We Must Forgive

By Ruth Johnson

By the time I was thirty years old, I had experienced every type of brutally scarring abuse. Yet that heartache has no power over me at all. It’s as if the tragic loss caused by those overwhelmingly painful years has never occurred. None of the suffering I experienced even matters to me anymore.

This is my story about how this amazing transformation became possible.

From a very young age, I never felt completely safe with anyone. Frightening nightmares terrified me whenever I tried to sleep. An irrational panic consumed my thoughts. Fear imprisoned me. Haunting memories bombarded me. Remembering the painful, graphic details of the terrible things that had happened to me and my brother and sister constantly replayed in my mind. Rage simmered inside me. At times it came out in uncontrollable explosions of destructive anger.

Thoughts of killing myself consumed me.

No one knew about the terrifying abuse I was living with or how I felt about anything. Emotional honesty didn’t feel safe at all.

All of this caused me to shrink back from reality. I isolated myself. There was the smiling person people saw in public, and the disturbed one who lived inside of me. The stress of all this began to affect me physically. A doctor told me I had the beginnings of many serious health issues and I had better do something about what was going on in my life that could cause all this damage.

But, as I listened to him warn me, I saw no way I could get free from the torment I was hiding from everyone. After being betrayed and violated, over and over, as a child by those who were supposed to be safe for me to trust, fragile places on the inside of me had died a long time ago. The damage felt irreversible. In the midst of this personal nightmare, I never thought it would be possible to put all the hurts from my past behind me, and not have them control my life anymore. Yet, that transformation did happen. What took place is a message of hope for all who ache to be set free from devastating pain and fully enter into the fullness of the Father’s destiny for them.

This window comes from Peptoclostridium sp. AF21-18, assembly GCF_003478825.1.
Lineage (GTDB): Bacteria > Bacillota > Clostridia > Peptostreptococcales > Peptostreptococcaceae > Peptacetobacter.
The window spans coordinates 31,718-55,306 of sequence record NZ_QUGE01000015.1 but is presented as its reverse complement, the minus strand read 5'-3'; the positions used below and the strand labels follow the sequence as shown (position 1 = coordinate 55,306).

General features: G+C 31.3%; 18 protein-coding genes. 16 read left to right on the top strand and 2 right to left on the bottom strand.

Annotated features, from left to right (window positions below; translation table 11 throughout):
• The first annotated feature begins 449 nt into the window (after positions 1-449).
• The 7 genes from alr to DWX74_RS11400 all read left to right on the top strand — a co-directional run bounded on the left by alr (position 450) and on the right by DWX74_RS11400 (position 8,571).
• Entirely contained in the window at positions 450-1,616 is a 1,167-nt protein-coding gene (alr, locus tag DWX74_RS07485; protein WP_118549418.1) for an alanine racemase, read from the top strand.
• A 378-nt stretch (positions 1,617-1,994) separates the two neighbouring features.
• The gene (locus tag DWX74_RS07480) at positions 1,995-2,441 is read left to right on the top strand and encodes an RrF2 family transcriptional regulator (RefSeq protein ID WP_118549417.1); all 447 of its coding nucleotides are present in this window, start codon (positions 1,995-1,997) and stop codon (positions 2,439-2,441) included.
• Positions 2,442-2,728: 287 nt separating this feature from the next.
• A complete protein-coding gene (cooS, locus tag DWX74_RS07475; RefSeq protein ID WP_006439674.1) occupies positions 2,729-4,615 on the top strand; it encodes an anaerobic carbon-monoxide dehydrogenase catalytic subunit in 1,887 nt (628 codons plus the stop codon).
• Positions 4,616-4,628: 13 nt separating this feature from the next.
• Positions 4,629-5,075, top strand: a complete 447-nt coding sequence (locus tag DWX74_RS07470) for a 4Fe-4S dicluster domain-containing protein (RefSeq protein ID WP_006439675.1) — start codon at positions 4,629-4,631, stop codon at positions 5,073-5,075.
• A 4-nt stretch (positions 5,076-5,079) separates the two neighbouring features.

These are the insights that helped me to find my way there….

No child wants to hate his parents. When we do, something dies in our soul that we seriously need to become whole. That death remains until we forgive. If we refuse to, this choice is deadly. It can cause us physical illness and even thrust us into the alarming, dark shadows of being emotionally disturbed. Yet, a long time before I became a Christian, I made up my mind I’d never forgive my parents for the horrible things they did to me. Consequently, when I was saved in July 1973, the agony of my pain didn’t stop. It actually got worse because I refused to stop being bitter. The poison of this destructive choice affected every part of my life. Through my toxic example, my daughter learned that the way you react to people who hurt you is to hate them. Eventually, that hatred included me. My disastrous decision to not forgive catapulted me to the brink of a serious mental collapse.

After I had been a Christian for about two years, my world came crashing down all around me. I heard voices, but no one was actually speaking to me. Late at night I was afraid to walk past the living room. I was sure that a man was lurking in the shadows waiting to attack me. But whenever I rushed to turn on the lights, no one was there. I often woke up in a cold sweat from terrifying nightmares. In these haunting dreams, my ex-husband kept coming back to kill me.

During the day, a chilling apprehension obsessed me. Every time my children walked outside to play, I shuddered with “out of control” fear that they would be killed.

After one of these attacks of anxiety, I retreated to my bedroom. As I lay rigidly on my bed, I was convinced that someone was coming stealthily down the hallway toward my room. My heart raced and my body stiffened under the cold sheets. I was too terrified to make a sound. I strained to listen for footsteps. But there was only silence, except for my muffled breathing. I pulled the blanket tight under my chin and stared at the partially opened door.